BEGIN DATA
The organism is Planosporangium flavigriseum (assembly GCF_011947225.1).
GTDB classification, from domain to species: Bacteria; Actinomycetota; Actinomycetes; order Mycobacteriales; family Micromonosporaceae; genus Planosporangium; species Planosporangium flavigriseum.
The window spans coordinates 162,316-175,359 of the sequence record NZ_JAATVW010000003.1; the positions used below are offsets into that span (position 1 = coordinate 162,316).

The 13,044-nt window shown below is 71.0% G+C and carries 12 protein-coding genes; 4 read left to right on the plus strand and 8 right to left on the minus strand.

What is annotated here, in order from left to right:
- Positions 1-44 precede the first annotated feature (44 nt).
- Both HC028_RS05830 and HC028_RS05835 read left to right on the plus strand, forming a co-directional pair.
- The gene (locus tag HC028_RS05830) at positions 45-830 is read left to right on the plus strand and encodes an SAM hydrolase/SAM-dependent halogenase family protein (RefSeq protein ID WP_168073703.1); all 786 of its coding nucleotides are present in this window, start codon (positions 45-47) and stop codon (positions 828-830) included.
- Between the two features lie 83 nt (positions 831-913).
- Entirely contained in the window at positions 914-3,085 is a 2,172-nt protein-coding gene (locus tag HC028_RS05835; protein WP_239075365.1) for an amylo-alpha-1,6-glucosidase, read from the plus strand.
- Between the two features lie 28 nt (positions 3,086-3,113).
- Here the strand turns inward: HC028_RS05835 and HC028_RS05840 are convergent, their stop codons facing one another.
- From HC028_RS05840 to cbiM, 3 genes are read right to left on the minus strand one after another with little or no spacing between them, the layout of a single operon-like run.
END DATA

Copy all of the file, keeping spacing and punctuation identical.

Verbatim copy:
The organism is Planosporangium flavigriseum (assembly GCF_011947225.1).
GTDB classification, from domain to species: Bacteria; Actinomycetota; Actinomycetes; order Mycobacteriales; family Micromonosporaceae; genus Planosporangium; species Planosporangium flavigriseum.
The window spans coordinates 162,316-175,359 of the sequence record NZ_JAATVW010000003.1; the positions used below are offsets into that span (position 1 = coordinate 162,316).

The 13,044-nt window shown below is 71.0% G+C and carries 12 protein-coding genes; 4 read left to right on the plus strand and 8 right to left on the minus strand.

What is annotated here, in order from left to right:
- Positions 1-44 precede the first annotated feature (44 nt).
- Both HC028_RS05830 and HC028_RS05835 read left to right on the plus strand, forming a co-directional pair.
- The gene (locus tag HC028_RS05830) at positions 45-830 is read left to right on the plus strand and encodes an SAM hydrolase/SAM-dependent halogenase family protein (RefSeq protein ID WP_168073703.1); all 786 of its coding nucleotides are present in this window, start codon (positions 45-47) and stop codon (positions 828-830) included.
- Between the two features lie 83 nt (positions 831-913).
- Entirely contained in the window at positions 914-3,085 is a 2,172-nt protein-coding gene (locus tag HC028_RS05835; protein WP_239075365.1) for an amylo-alpha-1,6-glucosidase, read from the plus strand.
- Between the two features lie 28 nt (positions 3,086-3,113).
- Here the strand turns inward: HC028_RS05835 and HC028_RS05840 are convergent, their stop codons facing one another.
- From HC028_RS05840 to cbiM, 3 genes are read right to left on the minus strand one after another with little or no spacing between them, the layout of a single operon-like run.